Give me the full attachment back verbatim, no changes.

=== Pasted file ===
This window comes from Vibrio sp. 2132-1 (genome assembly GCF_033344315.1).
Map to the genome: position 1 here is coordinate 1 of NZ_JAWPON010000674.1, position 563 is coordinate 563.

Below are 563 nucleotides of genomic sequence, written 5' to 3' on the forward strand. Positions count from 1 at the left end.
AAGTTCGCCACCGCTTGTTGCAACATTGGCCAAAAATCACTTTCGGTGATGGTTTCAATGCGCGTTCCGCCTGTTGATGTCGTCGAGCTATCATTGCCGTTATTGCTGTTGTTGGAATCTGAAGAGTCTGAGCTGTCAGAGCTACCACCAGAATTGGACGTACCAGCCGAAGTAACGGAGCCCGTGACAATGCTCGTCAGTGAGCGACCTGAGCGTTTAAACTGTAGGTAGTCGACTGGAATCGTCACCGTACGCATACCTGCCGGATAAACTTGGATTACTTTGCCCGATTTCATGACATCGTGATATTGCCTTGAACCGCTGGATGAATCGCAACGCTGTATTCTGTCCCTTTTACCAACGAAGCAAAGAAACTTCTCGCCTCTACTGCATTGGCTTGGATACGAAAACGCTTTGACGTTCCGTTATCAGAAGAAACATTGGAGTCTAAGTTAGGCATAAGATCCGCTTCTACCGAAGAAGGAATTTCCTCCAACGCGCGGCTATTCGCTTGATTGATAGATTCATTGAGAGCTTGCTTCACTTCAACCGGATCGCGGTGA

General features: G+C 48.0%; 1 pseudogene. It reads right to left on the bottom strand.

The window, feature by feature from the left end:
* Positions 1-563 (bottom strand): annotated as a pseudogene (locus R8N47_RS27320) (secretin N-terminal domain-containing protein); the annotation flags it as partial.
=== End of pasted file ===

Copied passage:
This window comes from Vibrio sp. 2132-1 (genome assembly GCF_033344315.1).
Map to the genome: position 1 here is coordinate 1 of NZ_JAWPON010000674.1, position 563 is coordinate 563.

Below are 563 nucleotides of genomic sequence, written 5' to 3' on the forward strand. Positions count from 1 at the left end.
AAGTTCGCCACCGCTTGTTGCAACATTGGCCAAAAATCACTTTCGGTGATGGTTTCAATGCGCGTTCCGCCTGTTGATGTCGTCGAGCTATCATTGCCGTTATTGCTGTTGTTGGAATCTGAAGAGTCTGAGCTGTCAGAGCTACCACCAGAATTGGACGTACCAGCCGAAGTAACGGAGCCCGTGACAATGCTCGTCAGTGAGCGACCTGAGCGTTTAAACTGTAGGTAGTCGACTGGAATCGTCACCGTACGCATACCTGCCGGATAAACTTGGATTACTTTGCCCGATTTCATGACATCGTGATATTGCCTTGAACCGCTGGATGAATCGCAACGCTGTATTCTGTCCCTTTTACCAACGAAGCAAAGAAACTTCTCGCCTCTACTGCATTGGCTTGGATACGAAAACGCTTTGACGTTCCGTTATCAGAAGAAACATTGGAGTCTAAGTTAGGCATAAGATCCGCTTCTACCGAAGAAGGAATTTCCTCCAACGCGCGGCTATTCGCTTGATTGATAGATTCATTGAGAGCTTGCTTCACTTCAACCGGATCGCGGTGA

General features: G+C 48.0%; 1 pseudogene. It reads right to left on the bottom strand.

The window, feature by feature from the left end:
* Positions 1-563 (bottom strand): annotated as a pseudogene (locus R8N47_RS27320) (secretin N-terminal domain-containing protein); the annotation flags it as partial.